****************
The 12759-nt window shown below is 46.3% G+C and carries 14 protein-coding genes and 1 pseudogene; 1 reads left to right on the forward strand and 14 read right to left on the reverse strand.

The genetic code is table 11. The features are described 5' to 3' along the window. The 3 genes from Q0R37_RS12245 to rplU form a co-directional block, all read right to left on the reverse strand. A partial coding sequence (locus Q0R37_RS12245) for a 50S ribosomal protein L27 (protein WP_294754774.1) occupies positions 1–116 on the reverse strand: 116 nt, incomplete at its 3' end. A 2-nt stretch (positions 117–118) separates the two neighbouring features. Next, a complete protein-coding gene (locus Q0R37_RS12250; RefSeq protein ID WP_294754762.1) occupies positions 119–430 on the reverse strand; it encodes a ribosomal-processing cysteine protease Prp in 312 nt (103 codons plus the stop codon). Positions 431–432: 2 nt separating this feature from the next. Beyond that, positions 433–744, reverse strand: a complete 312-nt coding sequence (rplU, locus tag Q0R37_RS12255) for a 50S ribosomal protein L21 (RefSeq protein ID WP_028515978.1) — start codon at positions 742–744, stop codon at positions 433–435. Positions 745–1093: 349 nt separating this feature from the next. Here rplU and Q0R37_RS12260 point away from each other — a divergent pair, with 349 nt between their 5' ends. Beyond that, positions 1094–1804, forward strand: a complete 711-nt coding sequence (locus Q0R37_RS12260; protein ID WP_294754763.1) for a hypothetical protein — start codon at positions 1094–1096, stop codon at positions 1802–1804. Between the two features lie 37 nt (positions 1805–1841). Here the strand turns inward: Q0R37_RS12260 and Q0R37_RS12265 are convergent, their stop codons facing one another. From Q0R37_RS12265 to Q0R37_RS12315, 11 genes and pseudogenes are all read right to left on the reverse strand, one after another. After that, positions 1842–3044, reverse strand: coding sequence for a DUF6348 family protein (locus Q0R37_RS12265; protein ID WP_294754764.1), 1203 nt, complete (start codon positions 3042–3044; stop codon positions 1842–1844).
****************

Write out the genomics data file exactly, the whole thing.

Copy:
The 12759-nt window shown below is 46.3% G+C and carries 14 protein-coding genes and 1 pseudogene; 1 reads left to right on the forward strand and 14 read right to left on the reverse strand.

The genetic code is table 11. The features are described 5' to 3' along the window. The 3 genes from Q0R37_RS12245 to rplU form a co-directional block, all read right to left on the reverse strand. A partial coding sequence (locus Q0R37_RS12245) for a 50S ribosomal protein L27 (protein WP_294754774.1) occupies positions 1–116 on the reverse strand: 116 nt, incomplete at its 3' end. A 2-nt stretch (positions 117–118) separates the two neighbouring features. Next, a complete protein-coding gene (locus Q0R37_RS12250; RefSeq protein ID WP_294754762.1) occupies positions 119–430 on the reverse strand; it encodes a ribosomal-processing cysteine protease Prp in 312 nt (103 codons plus the stop codon). Positions 431–432: 2 nt separating this feature from the next. Beyond that, positions 433–744, reverse strand: a complete 312-nt coding sequence (rplU, locus tag Q0R37_RS12255) for a 50S ribosomal protein L21 (RefSeq protein ID WP_028515978.1) — start codon at positions 742–744, stop codon at positions 433–435. Positions 745–1093: 349 nt separating this feature from the next. Here rplU and Q0R37_RS12260 point away from each other — a divergent pair, with 349 nt between their 5' ends. Beyond that, positions 1094–1804, forward strand: a complete 711-nt coding sequence (locus Q0R37_RS12260; protein ID WP_294754763.1) for a hypothetical protein — start codon at positions 1094–1096, stop codon at positions 1802–1804. Between the two features lie 37 nt (positions 1805–1841). Here the strand turns inward: Q0R37_RS12260 and Q0R37_RS12265 are convergent, their stop codons facing one another. From Q0R37_RS12265 to Q0R37_RS12315, 11 genes and pseudogenes are all read right to left on the reverse strand, one after another. After that, positions 1842–3044, reverse strand: coding sequence for a DUF6348 family protein (locus Q0R37_RS12265; protein ID WP_294754764.1), 1203 nt, complete (start codon positions 3042–3044; stop codon positions 1842–1844).